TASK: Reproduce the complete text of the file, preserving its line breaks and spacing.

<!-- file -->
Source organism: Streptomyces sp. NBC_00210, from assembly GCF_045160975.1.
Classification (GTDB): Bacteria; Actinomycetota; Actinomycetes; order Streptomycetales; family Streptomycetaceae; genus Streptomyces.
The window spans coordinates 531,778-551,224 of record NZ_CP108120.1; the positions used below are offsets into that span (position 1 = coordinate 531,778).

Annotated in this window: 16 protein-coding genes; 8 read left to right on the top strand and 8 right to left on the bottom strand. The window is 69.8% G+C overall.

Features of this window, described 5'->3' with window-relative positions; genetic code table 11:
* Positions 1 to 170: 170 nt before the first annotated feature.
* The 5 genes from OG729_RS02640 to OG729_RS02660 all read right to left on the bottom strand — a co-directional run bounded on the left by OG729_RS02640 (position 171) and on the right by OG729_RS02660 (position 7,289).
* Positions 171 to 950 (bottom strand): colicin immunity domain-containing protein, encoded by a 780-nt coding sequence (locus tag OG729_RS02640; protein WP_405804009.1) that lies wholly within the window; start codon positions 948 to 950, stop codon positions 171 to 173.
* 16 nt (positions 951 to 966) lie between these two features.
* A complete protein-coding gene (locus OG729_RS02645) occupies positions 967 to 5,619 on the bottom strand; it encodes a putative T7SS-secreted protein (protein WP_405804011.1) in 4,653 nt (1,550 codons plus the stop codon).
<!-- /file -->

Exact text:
Source organism: Streptomyces sp. NBC_00210, from assembly GCF_045160975.1.
Classification (GTDB): Bacteria; Actinomycetota; Actinomycetes; order Streptomycetales; family Streptomycetaceae; genus Streptomyces.
The window spans coordinates 531,778-551,224 of record NZ_CP108120.1; the positions used below are offsets into that span (position 1 = coordinate 531,778).

Annotated in this window: 16 protein-coding genes; 8 read left to right on the top strand and 8 right to left on the bottom strand. The window is 69.8% G+C overall.

Features of this window, described 5'->3' with window-relative positions; genetic code table 11:
* Positions 1 to 170: 170 nt before the first annotated feature.
* The 5 genes from OG729_RS02640 to OG729_RS02660 all read right to left on the bottom strand — a co-directional run bounded on the left by OG729_RS02640 (position 171) and on the right by OG729_RS02660 (position 7,289).
* Positions 171 to 950 (bottom strand): colicin immunity domain-containing protein, encoded by a 780-nt coding sequence (locus tag OG729_RS02640; protein WP_405804009.1) that lies wholly within the window; start codon positions 948 to 950, stop codon positions 171 to 173.
* 16 nt (positions 951 to 966) lie between these two features.
* A complete protein-coding gene (locus OG729_RS02645) occupies positions 967 to 5,619 on the bottom strand; it encodes a putative T7SS-secreted protein (protein WP_405804011.1) in 4,653 nt (1,550 codons plus the stop codon).